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An Ab Initio Investigation on the Electronic Structure, Defect Energetics, and Magnesium Kinetics in Mg₃Bi₂

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Monserrat, Bartomeu 
Seymour, Ieuan 


We present a comprehensive ab initio investigation on Mg3Bi2, a promising Mg-ion battery anode material with high rate capacity. Through combined DFT (PBE, HSE06) and G0W0 electronic structure calculations, we find that Mg3Bi2 is likely to be a small band gap semiconductor. DFT-based defect formation energies indicate that Mg vacancies are likely to form in this material, with relativistic spin-orbit coupling significantly lowering the defect formation energies. We show that a transition state searching methodology based on the hybrid eigenvector-following approach can be used effectively to search for the transition states in cases where full spin-orbit coupling is included. Mg migration barriers found through this hybrid eigenvector-following approach indicate that spin-orbit coupling also lowers the migration barrier, decreasing it to a value of 0.34 eV with spin-orbit coupling. Finally, recent experimental results on Mg diffusion are compared to the DFT results and show good agreement. This work demonstrates that vacancy defects and the inclusion of relativistic spin-orbit coupling in the calculations have a profound effect in Mg diffusion in this material. It also sheds light on the importance of relativistic spin-orbit coupling in studying similar battery systems where heavy elements play a crucial role.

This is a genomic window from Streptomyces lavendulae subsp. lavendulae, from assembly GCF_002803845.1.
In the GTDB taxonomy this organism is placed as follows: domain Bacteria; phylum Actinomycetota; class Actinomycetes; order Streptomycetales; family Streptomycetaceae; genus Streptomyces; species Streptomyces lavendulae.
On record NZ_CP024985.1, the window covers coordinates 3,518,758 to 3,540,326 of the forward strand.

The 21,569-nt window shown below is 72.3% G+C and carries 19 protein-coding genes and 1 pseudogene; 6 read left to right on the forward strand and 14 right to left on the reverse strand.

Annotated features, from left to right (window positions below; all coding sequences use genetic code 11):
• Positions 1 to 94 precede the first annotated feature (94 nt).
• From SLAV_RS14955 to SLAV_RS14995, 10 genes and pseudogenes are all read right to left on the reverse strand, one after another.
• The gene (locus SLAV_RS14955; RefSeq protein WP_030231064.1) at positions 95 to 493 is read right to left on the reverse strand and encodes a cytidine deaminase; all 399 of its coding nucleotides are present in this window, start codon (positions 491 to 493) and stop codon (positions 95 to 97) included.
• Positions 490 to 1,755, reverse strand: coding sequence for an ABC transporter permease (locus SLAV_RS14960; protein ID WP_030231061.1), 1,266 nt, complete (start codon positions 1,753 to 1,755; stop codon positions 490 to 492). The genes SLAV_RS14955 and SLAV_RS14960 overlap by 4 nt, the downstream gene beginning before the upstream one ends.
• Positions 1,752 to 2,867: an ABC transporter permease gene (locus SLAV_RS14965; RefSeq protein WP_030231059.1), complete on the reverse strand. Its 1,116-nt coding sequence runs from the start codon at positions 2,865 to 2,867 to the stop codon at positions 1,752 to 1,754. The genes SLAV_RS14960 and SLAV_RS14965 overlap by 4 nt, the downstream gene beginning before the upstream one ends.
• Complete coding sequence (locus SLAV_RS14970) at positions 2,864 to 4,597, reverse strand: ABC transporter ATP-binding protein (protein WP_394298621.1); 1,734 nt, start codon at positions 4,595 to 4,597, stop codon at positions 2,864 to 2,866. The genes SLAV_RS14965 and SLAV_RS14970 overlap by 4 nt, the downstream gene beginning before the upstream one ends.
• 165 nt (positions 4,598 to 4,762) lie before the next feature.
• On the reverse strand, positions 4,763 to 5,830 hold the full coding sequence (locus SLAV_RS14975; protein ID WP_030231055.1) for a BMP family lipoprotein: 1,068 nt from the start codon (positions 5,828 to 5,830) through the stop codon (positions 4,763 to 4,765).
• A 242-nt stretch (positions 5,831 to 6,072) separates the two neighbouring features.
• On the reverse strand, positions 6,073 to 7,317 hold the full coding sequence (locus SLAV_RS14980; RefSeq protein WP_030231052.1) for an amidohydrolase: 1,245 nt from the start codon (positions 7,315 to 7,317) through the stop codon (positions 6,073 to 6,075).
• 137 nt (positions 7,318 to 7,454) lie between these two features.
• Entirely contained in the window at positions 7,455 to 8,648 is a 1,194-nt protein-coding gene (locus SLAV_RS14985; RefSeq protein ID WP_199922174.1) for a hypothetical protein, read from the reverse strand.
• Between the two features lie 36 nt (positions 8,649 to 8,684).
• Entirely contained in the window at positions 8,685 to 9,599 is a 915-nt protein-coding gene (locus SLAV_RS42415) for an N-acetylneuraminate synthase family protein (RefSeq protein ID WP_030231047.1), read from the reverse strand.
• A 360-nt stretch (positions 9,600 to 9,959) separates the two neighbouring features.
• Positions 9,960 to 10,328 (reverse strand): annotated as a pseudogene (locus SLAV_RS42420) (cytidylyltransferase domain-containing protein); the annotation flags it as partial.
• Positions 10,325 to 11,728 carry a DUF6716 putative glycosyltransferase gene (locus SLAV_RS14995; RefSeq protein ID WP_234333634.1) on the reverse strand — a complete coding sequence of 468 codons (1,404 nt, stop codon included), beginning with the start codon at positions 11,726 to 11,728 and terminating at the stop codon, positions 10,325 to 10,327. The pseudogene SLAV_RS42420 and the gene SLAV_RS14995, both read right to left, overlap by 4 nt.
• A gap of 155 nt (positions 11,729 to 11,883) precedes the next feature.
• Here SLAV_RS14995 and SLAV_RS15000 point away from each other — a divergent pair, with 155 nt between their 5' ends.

cond-mat.mtrl-sci, cond-mat.mtrl-sci

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Journal of Materials Chemistry A

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Royal Society of Chemistry
Via our membership of the UK’s HEC Materials Chemistry Consortium, which is funded by EPSRC (EP/L000202), this work used the ARCHER UK National Supercomputing Service ( Research was also carried out at the Center for Functional Nanomaterials, Brookhaven National Laboratory, which is supported by the U.S. Department of Energy, Office of Basic Energy Sciences, under Contract No. DE-AC02-98CH10886. J.L. acknowledges Trinity College Cambridge for the graduate studentship. B.M. acknowledges support from the Winton Programme for the Physics of Sustainability, and from Robinson College, Cambridge, and the Cambridge Philosophical Society for a Henslow Research Fellowship.